LOPEC offers in-depth insights by further focusing on industries which currently play a crucial role in the world of printed electronics. Our focus topics are in the foreground, which are also taken into account in the supporting program. The LOPEC Forum will feature daily introductory lectures on Smart Living and Mobility, each of them followed by guided tours of the trade fair.
Smart Living: With this focus topic, LOPEC is demonstrating the enormous range of how products and applications of printed electronics will make our everyday lives easier, smarter and more environmentally friendly. For example in the form of fitness trackers, smart textiles, smart pharmaceutical packaging, adhesive solar films or smart dimmable windows
Within the broad field of medicine and clinics to health promotion to sports and leisure alone, printed electronics solutions open up completely new perspectives. With Printed Electronics it is easy to measure and monitor body functions: Ultra-flat and extremely flexible body sensors, which communicate wireless, enable a much broader and simpler collection of important data and parameters—whether to improve performance during sports or to monitor heartbeat and body temperature in hospitals.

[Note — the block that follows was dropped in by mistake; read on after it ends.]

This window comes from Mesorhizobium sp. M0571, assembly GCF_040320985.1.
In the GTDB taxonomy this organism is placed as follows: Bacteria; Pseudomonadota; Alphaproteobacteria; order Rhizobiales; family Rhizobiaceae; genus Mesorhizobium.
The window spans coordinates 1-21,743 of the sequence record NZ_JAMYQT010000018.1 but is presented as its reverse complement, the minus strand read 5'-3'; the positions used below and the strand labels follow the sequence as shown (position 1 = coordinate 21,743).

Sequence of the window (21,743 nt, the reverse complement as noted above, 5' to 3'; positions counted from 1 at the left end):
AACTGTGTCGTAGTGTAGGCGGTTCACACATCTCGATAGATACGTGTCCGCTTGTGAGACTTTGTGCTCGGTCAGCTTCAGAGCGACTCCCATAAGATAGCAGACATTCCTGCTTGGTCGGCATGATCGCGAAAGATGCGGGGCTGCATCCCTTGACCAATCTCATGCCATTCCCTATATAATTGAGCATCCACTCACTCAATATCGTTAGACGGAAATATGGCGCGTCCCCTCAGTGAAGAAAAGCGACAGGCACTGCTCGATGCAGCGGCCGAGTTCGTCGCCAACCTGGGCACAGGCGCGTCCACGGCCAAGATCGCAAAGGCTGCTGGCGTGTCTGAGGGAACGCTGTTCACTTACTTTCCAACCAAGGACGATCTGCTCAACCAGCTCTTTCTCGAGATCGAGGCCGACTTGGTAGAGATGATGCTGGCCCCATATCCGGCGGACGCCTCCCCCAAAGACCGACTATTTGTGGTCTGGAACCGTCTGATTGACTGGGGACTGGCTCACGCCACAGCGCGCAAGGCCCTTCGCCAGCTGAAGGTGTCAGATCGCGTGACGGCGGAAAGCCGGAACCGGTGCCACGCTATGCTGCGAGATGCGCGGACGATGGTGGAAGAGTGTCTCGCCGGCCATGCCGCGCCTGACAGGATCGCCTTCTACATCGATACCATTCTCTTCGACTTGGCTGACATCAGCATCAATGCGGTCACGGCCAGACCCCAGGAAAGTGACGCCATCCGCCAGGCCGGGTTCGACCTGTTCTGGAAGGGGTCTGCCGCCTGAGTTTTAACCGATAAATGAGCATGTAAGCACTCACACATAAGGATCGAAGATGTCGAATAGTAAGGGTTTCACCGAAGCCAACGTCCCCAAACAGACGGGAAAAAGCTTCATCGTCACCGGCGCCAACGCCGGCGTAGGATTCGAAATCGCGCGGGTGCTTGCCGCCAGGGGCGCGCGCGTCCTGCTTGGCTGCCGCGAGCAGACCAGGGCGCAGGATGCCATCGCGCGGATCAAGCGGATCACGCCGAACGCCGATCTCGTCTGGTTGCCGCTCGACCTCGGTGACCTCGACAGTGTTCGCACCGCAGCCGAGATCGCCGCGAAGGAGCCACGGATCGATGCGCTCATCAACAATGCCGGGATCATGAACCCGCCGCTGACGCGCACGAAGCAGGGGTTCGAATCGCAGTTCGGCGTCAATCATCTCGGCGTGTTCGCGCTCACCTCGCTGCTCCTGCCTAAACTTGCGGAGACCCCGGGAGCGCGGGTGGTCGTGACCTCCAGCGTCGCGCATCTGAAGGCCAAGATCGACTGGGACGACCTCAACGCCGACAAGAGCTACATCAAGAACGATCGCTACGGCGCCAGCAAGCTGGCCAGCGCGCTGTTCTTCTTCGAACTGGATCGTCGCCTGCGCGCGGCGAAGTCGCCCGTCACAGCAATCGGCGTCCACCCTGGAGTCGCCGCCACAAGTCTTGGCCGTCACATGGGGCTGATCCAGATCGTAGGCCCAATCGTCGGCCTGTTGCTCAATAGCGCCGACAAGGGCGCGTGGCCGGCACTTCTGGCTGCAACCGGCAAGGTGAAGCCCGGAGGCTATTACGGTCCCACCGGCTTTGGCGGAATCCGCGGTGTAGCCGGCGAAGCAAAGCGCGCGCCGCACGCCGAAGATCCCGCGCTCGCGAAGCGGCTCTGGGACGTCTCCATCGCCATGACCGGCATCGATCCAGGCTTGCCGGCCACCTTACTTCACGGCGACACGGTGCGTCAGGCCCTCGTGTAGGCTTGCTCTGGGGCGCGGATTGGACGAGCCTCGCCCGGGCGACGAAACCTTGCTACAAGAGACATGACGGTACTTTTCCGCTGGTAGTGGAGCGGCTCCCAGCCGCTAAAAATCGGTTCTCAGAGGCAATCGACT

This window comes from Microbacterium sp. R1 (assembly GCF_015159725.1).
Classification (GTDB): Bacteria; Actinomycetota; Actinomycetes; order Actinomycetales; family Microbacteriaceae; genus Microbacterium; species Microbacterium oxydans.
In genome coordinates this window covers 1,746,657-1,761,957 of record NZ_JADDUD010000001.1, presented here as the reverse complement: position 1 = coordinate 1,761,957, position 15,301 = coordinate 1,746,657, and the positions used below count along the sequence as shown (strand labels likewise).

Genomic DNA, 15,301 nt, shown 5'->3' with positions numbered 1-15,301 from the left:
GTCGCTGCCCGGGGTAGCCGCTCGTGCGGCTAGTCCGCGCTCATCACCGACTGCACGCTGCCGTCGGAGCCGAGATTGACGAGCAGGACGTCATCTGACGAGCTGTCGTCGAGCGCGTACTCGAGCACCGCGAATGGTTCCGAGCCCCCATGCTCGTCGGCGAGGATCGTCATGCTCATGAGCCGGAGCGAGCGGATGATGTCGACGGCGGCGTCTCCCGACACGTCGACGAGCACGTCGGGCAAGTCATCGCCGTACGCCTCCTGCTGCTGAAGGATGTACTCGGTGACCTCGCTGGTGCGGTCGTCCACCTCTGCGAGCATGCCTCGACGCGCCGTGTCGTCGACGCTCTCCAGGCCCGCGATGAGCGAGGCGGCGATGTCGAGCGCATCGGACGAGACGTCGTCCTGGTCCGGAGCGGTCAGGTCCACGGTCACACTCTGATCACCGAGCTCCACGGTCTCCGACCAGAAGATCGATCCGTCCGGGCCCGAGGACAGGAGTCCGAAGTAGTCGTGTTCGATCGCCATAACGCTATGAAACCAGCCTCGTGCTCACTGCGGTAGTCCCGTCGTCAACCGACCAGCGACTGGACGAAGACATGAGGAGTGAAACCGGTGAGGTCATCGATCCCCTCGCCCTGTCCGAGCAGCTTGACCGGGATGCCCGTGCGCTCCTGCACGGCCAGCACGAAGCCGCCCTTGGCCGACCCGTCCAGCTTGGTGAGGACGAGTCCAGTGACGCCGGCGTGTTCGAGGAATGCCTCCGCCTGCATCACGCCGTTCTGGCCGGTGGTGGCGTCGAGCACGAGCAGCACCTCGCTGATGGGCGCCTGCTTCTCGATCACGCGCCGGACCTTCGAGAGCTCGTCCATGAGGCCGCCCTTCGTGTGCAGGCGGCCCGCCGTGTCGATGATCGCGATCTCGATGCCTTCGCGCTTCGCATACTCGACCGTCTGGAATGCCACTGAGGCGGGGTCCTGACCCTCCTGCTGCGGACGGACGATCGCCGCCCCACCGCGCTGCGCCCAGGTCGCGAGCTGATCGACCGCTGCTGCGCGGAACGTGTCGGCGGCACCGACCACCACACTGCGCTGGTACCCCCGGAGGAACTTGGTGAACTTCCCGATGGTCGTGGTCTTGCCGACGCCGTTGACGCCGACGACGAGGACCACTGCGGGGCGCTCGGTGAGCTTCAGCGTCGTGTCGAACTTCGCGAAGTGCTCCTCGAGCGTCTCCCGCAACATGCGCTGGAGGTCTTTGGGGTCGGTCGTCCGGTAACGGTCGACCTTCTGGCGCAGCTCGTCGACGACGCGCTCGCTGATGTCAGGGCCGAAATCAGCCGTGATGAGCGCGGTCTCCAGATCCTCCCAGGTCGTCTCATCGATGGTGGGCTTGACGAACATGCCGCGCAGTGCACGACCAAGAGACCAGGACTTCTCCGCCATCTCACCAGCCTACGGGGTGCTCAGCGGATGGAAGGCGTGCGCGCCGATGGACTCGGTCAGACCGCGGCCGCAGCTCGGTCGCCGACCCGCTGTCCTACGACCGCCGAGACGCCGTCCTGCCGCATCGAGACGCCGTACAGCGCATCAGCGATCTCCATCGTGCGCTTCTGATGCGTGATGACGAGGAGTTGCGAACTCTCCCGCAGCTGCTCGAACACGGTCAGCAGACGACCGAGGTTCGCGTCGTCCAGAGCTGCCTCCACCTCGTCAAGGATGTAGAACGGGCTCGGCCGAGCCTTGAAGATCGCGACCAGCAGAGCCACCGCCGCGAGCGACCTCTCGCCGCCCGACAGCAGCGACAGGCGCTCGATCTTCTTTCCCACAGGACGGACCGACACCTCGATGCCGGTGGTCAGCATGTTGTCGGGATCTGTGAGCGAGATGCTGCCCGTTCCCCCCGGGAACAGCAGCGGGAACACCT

Wearables, textiles with integrated sensors are increasingly being used, for example for a 24/7 monitoring of patients or as textile all-in-one solutions in sports. Supplemented by a sewn-in flexible display, wearables can also complement or even eliminate terminal devices for reading out data There are shirts with compact vibration motors integrated in the inner garment and placed along the spine. Some shirts have both a sensor and an actuator, meaning it is interactive in real time, guiding a person’s breathing.